The Kansas City Star’s public editor recently got an email from a fan who was upset about the newspaper’s long-standing policy against printing the word “Redskins” when it refers to Washington’s National Football League team (instead, it refers to them as “Washington”). So he responded publicly, choosing to break a personal rule to highlight why the paper attempts to avoid publishing the “patently offensive name” at all costs:
“I remain unconvinced by every argument I’ve ever heard that the name is not a racial epithet, plain and simple,” he wrote. “And I’ll even break my usual rule about commenting on issues outside The Star’s journalism to say that I find it inconceivable that the NFL still allows such a patently offensive name and mascot to represent the league in 2012.
“I almost always come down on the side of publishing a word when it’s the crux of a debate (as I did here in the first paragraph). It isn’t healthy for discourse to pretend any words or thoughts don’t exist.
“But I see no compelling reason for any publisher to reprint an egregiously offensive term as a casual matter of course.”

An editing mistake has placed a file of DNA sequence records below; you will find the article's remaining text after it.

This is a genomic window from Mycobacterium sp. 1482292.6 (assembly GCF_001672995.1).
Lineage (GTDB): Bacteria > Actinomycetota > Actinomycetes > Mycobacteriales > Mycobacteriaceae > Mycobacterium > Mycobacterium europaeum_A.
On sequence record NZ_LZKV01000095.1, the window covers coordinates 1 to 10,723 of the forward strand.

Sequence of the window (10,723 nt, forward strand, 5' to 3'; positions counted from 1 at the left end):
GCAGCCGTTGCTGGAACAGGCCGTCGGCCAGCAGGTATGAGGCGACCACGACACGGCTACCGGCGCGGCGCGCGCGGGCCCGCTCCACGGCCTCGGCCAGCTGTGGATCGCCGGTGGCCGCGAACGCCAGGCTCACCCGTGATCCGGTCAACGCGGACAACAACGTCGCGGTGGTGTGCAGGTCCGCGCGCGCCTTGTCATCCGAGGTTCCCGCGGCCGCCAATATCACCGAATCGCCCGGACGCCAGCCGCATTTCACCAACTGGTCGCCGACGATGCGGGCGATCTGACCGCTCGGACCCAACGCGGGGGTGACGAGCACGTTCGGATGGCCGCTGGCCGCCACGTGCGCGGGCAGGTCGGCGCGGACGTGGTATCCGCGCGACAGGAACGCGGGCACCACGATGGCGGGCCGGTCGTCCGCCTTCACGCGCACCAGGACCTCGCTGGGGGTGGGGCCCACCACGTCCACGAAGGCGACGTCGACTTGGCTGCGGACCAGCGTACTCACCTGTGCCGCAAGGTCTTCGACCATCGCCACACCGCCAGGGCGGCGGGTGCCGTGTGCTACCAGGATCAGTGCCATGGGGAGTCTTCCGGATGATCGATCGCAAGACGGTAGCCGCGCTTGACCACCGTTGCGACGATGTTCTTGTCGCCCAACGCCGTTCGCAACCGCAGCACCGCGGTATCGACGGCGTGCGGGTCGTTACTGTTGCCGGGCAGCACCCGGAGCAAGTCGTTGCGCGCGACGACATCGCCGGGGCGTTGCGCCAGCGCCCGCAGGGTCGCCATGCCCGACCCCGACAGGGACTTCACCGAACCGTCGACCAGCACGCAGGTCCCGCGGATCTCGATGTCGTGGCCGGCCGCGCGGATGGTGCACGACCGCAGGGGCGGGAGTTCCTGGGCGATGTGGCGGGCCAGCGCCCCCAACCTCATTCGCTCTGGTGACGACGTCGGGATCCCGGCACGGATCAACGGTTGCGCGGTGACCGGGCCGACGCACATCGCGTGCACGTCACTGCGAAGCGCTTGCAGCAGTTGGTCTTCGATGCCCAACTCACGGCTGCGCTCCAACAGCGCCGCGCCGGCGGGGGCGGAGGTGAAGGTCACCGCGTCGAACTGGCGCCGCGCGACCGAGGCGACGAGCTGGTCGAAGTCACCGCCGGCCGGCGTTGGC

Like Donovan, I’ve never heard a credible explanation as to why the name “Redskins” isn’t overtly racist and derogatory, and I’m thoroughly unpersuaded by dismissive arguments that we shouldn’t worry about team names or mascots because they are just team names and mascots. We’d never tolerate it if another racial or ethnic group was subjected to something similar, and if a professional league added a new team tomorrow, neither it nor fans would approve a name like “Redskins” or anything similar.
But I can’t help but notice that the paper doesn’t apply the same policy to Major League Baseball’s Cleveland Indians, whose name may not be as overtly racist as “Redskins” but is still factually incorrect and a subject of controversy for other sports teams. And Cleveland’s Chief Wahoo logo, which the team has started to move away from, is at least as demeaning and racist as the name “Redskins.”
The Star’s policy against the Redskins is a good one, and it’s one more news outlets should adopt. There’s no good reason for using the name, and there’s no good reason anyone should enable Washington or the NFL’s continued acceptance of it. But Native American imagery is prevalent in sports (some is accepted by Native American tribes, some isn’t), and as long as we’re applying a high level of scrutiny to sports’ worst offender, we ought to at least examine whether it’s worth applying to other teams too.
In an email, the Star’s public editor Derek Donovan told me that its policy also extends to the printing of the Cleveland Indians’ “Chief Wahoo” logo.